As of January 1, 2018, stewardship of Hive Chicago will transition from Mozilla to a new local non-profit, the Chicago Learning Exchange (CLX). Hive Chicago will have a temporary home at the Chicago Community Trust until the transition to CLX is complete. The Hive is still the Hive. Read more here.

May 16 2016

State of the Hive: Making Progress Together from 2013 to 2016

#hivebuzz, Hive HQ

Three years after we sat down to draft them together, Hive Chicago can demonstrate real progress on our shared goals. We’ve counted some impressive accomplishments together and more than just a laundry list, our collective achievements have had direction and purpose. They represent a collective action we’ve taken together.

Hive staff make direct progress on our shared goals by empowering organizational leaders (our members) and supporting them with resources, space, and time. In turn, the way our members make progress is by naming their shared challenges – both opportunities and obstacles alike – and co-creating solutions to them. We call our shared challenge areas Moonshots.

Each of our collective achievements can be mapped as a step towards our aspirational goals; overcoming obstacles and seizing opportunities along the journey to our Moonshots.

You can find some specific examples of these steps in the numbers breakdown, interactive timeline and annotated list of projects below. If you’re interested in what what it means for a project like the Hive to assess progress on our goals, please read on to learn more about our goals and Moonshots in the following sections.

A Look at the Numbers

Real progress isn’t just a numbers game, but we’re proud to have logged some impressive stats in the last three years, so let’s start with a look at the numbers.


Before 2013, a formal Hive membership process didn’t exist, but by some counts, actively participating organizations numbered in the two dozen. That first round of membership in 2013 recognized 50 organizations. Today, Hive Chicago boasts 107 recognized organizations in the network, 79 members and 28 allies.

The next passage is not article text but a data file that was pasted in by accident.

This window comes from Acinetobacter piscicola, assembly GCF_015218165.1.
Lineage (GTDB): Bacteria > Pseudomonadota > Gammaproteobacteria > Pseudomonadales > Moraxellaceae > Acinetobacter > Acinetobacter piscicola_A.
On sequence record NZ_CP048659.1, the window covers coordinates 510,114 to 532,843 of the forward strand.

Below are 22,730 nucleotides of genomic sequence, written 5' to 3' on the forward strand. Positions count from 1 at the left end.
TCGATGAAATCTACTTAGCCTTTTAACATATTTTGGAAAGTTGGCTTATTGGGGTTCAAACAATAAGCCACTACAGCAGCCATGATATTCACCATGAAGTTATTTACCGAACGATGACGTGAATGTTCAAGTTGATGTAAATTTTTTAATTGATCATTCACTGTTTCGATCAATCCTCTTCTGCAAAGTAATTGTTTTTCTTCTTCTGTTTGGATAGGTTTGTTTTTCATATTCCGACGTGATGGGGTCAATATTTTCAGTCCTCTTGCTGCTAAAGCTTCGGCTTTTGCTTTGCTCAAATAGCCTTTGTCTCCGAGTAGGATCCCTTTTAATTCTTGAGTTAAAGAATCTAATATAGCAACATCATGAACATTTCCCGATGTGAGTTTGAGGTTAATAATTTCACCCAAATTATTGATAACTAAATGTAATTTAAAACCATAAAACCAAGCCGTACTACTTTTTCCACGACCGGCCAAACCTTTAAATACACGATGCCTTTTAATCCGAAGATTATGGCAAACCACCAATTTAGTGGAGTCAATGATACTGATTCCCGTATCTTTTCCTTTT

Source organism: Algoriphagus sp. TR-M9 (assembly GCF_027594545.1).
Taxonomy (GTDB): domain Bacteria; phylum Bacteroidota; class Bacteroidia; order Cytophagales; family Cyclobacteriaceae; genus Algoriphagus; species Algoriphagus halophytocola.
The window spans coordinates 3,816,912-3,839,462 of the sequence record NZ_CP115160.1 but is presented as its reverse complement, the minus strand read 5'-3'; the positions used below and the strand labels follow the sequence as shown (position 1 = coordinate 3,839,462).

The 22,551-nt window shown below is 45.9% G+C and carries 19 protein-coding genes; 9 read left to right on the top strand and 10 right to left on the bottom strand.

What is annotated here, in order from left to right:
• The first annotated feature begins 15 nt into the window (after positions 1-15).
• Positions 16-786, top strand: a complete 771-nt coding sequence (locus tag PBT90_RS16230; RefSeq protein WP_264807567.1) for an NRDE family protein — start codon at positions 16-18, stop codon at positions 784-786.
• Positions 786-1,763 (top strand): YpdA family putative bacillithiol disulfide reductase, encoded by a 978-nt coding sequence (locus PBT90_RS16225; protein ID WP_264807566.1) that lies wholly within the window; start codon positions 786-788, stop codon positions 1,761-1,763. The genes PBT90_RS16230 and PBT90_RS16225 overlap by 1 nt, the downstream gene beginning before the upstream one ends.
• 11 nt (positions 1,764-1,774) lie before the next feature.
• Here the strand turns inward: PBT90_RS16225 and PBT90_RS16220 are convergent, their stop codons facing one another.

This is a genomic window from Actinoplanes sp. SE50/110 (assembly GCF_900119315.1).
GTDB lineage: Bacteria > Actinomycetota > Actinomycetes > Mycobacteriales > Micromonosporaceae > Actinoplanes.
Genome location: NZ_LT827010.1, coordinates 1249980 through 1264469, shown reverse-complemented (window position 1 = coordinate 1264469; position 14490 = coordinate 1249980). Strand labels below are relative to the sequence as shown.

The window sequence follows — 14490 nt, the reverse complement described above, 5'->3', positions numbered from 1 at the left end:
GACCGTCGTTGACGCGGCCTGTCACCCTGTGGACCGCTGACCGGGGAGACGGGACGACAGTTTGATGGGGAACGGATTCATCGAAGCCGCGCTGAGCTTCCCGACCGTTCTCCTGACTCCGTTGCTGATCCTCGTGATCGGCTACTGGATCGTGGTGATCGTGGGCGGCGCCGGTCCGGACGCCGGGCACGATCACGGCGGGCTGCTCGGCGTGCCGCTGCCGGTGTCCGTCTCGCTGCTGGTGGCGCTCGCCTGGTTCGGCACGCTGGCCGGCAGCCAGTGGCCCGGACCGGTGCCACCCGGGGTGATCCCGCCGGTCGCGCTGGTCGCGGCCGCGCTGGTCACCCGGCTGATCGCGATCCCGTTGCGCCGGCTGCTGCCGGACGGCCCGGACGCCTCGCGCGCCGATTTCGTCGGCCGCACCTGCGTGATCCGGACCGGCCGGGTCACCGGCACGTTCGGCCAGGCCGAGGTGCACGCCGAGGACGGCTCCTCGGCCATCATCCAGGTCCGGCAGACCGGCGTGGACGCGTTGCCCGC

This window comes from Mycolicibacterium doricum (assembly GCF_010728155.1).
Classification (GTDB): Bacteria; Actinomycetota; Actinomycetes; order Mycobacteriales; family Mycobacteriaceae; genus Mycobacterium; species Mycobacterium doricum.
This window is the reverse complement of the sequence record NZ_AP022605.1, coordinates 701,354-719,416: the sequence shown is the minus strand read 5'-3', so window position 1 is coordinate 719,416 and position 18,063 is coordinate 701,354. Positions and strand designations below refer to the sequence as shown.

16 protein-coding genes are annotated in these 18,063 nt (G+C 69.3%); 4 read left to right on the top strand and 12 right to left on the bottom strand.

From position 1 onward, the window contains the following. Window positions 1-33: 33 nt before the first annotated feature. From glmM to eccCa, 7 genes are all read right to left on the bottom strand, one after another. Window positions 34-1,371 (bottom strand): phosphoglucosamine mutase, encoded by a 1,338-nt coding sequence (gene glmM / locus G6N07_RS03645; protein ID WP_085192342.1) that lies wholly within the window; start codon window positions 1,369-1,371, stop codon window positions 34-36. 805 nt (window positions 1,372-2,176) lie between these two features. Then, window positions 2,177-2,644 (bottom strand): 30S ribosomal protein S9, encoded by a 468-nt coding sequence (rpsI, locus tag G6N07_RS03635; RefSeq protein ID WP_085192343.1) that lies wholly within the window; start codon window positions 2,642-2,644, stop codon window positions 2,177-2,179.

Since 2013 The Hive Chicago Fund for Connected Learning at the Chicago Community Trust has issued 156 grants totaling $3.7M, which has been distributed to roughly 65% of Hive Network member organizations – as lead or partners – to support 76 youth-serving projects serving 4,000 or more young learners directly.


Our website is viewed about 200 times per day and the portfolio page alone has been viewed 5,000 times since we launched it in 2014. The Social Media Working Group (1200 views), Regenerate Chicago Neighborhoods (850 views) and Chicago Teen Literary Festival (750 views) are our three most viewed portfolio pages.


We’ve had over 1.7K RSVPs from over 600 individuals to our 30 Hive peer-professional convenings since October 2014 alone; these are people participating in Meetups, Hive Dives, Hive Chicago Buzz, and Funded Project Cohort meetings to co-create and spread solutions to our shared challenges.


Since launching in 2013, our Twitter following has reached over 2K, in addition to the 800 people on our mailing list, 550 Facebook likes and almost 100 subscribers to our blog. Since it’s launch in the winter of 2015, our Slack group has grown to 220 participants.

A Timeline of Progress


One Does Not Simply Set Hive Goals

The Hive Chicago Learning Network is not your typical organization. It’s not a stand-alone non-profit; it is a project of the Mozilla Foundation and the staff who lead the network are Mozillians. It’s also not a funder; the Hive Chicago Fund for Connected Learning is a fund at the Chicago Community Trust that offers grants to Hive Network members. Most importantly, it’s not an exclusive club; anyone from the Chicagoland learning community is welcome to our meetups, to engage with us online, to challenge us and to collaborate on our projects.

Our mission and our goals are not typical and neither is how we measure success.

The Hive is a strategic alliance between community, steward and funder. Our approach is peer-to-peer, participatory and democratic. We do not delegate responsibility to each other, instead individuals and organizations step up to the task. We seek to learn from, influence and align with one another. So we do not simply set Hive goals.

We negotiate shared goals and therefore, we negotiate how we define success.

What Do Our Goals Mean?

When we use a participatory approach to define the shared goals of our diverse and extensive network of organizations and individuals, the results help us define who we are and what we aspire to, but they don’t easily lead us to specific outcomes or outputs. Consider our four goals for a moment:

Equitable Access

Enable equitable access to Hive Chicago opportunities by extending the network’s reach beyond the youth we currently serve.

Learning Pathways

Cultivate and illuminate network connections to create learning pathways.


Spark and sustain innovation in learning.


Establish value of Hive beyond the Network in support of other goals.

These are aspirational goals that define our vision for learning: equitable, interest-driven, innovative experiences that add value to the educational ecosystem of Chicago.